Publication

Managing medical emergencies in mental health settings using an interprofessional in-situ simulation training programme: A mixed methods evaluation study.

A publication piece evaluating the effectiveness of a training course on managing physical health in a mental health clinical setting

M. Lavelle, C. Attoe, C. Tritschler, S. Cross (2017)

Highlights

  •  It is imperative that mental health inpatient staff have the skills to effectively manage both acute medical emergencies and patients’ long term physical health needs
  • Mental health nurses working in inpatient settings report that they feel unprepared and unskilled in managing physical illness
  • The assessment of participants’ knowledge and confidence in managing medical deterioration prior to the intervention (pre-course) confirmed the need for training
  • The findings of this evaluation demonstrate that this training is effective in improving the knowledge, confidence, and attitudes towards management of medical deterioration in inpatient mental health staff. Beyond this, it refines the human factors skills that underpin all aspects of clinical working, including effective communication and interprofessional team working, and fosters a sense of personal responsibility within staff

 

Abstract

Background

In the UK, people with severe mental illness die up to 20years earlier than the general population, prompting increased focus on physical health in mental illness. However, training for mental health inpatient staff to meet patients’ physical health needs has not received the same attention, with physical health training often being reactive and lacking evidence of effectiveness.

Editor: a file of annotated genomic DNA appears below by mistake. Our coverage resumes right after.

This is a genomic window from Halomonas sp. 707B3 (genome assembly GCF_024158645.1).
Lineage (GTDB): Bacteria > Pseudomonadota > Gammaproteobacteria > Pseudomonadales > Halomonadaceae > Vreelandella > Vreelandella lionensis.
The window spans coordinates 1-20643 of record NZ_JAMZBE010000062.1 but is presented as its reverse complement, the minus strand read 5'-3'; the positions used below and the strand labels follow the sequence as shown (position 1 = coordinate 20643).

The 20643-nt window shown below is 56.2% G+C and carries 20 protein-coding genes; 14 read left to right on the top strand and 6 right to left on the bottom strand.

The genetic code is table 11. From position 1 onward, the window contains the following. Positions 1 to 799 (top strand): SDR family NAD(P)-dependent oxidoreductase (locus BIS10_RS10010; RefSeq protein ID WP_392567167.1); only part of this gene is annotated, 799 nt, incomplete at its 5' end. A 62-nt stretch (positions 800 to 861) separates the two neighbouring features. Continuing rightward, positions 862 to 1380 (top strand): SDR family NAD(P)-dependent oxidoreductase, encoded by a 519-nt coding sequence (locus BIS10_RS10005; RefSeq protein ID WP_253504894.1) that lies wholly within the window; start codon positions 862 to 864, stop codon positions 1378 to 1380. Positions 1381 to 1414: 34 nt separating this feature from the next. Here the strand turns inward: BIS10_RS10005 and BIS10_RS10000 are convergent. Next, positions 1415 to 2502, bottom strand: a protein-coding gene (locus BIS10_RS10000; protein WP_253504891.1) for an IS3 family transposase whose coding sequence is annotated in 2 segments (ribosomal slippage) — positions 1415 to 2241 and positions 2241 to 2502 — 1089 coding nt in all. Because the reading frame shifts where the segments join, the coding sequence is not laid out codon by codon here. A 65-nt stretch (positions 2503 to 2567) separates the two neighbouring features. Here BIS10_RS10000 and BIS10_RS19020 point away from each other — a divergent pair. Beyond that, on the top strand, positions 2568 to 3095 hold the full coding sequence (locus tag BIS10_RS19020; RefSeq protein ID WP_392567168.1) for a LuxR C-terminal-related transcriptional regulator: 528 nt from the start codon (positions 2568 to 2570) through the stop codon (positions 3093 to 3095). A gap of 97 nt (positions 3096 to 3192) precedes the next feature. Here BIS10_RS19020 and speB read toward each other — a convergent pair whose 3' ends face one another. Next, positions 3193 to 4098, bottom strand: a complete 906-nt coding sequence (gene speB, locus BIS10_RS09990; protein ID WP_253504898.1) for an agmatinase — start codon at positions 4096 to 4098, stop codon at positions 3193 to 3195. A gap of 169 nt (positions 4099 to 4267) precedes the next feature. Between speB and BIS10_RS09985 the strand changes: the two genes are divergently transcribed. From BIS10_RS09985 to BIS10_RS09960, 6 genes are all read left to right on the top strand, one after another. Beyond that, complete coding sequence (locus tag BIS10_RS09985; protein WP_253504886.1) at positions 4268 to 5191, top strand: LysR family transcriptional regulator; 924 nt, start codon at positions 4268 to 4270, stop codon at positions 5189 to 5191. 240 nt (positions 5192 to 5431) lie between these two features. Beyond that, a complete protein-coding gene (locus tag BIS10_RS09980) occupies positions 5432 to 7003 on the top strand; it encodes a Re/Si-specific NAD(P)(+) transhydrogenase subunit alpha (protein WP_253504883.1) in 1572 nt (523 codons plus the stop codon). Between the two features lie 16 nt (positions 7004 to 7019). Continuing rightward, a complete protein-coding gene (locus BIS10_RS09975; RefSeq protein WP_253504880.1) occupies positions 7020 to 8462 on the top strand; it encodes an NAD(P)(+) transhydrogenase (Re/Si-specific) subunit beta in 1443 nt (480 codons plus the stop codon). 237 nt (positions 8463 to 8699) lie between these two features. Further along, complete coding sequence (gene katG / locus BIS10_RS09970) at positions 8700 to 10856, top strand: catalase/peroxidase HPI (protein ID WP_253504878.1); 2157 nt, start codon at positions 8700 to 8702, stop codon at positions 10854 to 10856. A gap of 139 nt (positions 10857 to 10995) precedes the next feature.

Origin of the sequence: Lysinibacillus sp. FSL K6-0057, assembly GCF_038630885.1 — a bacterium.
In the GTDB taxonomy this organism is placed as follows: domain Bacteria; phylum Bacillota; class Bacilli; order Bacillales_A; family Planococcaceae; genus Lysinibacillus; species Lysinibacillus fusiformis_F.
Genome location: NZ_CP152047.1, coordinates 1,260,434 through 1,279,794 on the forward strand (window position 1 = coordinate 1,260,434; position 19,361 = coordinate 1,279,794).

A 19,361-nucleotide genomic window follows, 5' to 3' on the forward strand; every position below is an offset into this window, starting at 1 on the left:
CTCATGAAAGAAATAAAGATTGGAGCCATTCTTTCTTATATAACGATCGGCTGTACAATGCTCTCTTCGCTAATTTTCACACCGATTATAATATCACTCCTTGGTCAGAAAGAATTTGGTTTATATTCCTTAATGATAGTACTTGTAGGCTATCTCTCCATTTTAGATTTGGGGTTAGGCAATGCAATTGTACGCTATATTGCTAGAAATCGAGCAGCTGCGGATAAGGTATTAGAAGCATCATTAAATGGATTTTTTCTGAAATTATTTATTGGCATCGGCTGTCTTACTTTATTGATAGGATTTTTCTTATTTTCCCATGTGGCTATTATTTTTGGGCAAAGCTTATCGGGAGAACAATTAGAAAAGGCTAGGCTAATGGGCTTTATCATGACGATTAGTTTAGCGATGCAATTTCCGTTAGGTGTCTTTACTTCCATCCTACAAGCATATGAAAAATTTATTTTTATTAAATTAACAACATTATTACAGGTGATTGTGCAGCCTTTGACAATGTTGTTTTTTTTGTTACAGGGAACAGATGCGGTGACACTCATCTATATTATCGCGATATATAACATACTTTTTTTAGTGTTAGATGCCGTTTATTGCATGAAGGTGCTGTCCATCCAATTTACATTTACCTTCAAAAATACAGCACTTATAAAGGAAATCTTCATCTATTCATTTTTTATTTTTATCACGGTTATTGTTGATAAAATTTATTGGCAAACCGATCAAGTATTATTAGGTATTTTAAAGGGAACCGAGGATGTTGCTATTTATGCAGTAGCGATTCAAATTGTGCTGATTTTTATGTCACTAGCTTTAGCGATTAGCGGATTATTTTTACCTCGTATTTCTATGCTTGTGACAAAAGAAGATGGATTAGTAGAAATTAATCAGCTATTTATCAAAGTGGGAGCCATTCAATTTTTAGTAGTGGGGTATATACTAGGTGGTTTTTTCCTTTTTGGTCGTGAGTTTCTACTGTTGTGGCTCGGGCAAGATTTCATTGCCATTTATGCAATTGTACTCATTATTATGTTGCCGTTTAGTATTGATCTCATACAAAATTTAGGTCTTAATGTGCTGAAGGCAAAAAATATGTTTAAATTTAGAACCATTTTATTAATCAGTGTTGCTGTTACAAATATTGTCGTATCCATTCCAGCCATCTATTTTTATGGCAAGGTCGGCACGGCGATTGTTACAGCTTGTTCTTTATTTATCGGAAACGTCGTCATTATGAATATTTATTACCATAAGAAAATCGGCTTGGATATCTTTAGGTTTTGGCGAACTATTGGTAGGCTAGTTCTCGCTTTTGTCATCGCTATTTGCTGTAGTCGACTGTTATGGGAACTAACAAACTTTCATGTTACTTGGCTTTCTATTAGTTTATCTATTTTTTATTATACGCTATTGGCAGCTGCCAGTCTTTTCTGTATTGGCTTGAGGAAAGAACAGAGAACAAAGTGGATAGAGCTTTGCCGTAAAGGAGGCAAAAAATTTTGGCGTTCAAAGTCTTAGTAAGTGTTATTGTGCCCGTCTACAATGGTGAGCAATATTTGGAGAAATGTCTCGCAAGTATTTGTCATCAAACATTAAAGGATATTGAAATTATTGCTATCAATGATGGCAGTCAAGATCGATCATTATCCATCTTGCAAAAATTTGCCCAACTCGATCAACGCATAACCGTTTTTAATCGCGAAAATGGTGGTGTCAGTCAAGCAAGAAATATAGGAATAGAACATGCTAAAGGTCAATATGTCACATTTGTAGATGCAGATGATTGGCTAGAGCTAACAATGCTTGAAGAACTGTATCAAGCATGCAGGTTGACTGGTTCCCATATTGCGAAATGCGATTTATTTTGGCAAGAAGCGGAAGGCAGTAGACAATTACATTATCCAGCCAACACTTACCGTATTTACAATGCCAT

Method

This evaluation employed a mixed-methods pre-post intervention design. Fifty-three healthcare professionals participated including: mental health nurses, psychiatrists, healthcare assistants, and activity co-ordinators from two busy psychiatric triage wards in South London, UK. The intervention comprised eight half-day sessions delivered weekly across two wards. Structured surveys assessed participants’ knowledge, confidence, and attitudes towards medical deterioration pre and post training. Participants’ experience of training was qualitatively captured through post-course surveys and focus groups three months post training. Incident reporting rates for seven-month periods pre and post training were compared.

Results

Following training, participants showed significant improvement in knowledge (p<0.001), confidence (p<0.001), and attitudes towards (p<0.02) managing medical deterioration. Incident reporting increased by 33% following training. Participants’ reported improved confidence in managing medical deterioration, better understanding of effective communication, improved self-reflection and team working, and an increased sense of responsibility for patients’ physical health.

Conclusion

Interprofessional, in situ simulation training for medical deterioration yielded promising outcomes for individuals and teams. Simulation is an under-used training modality in mental health, offering a holistic training approach with the potential to provide educational and clinical benefits while supporting workforce resilience.

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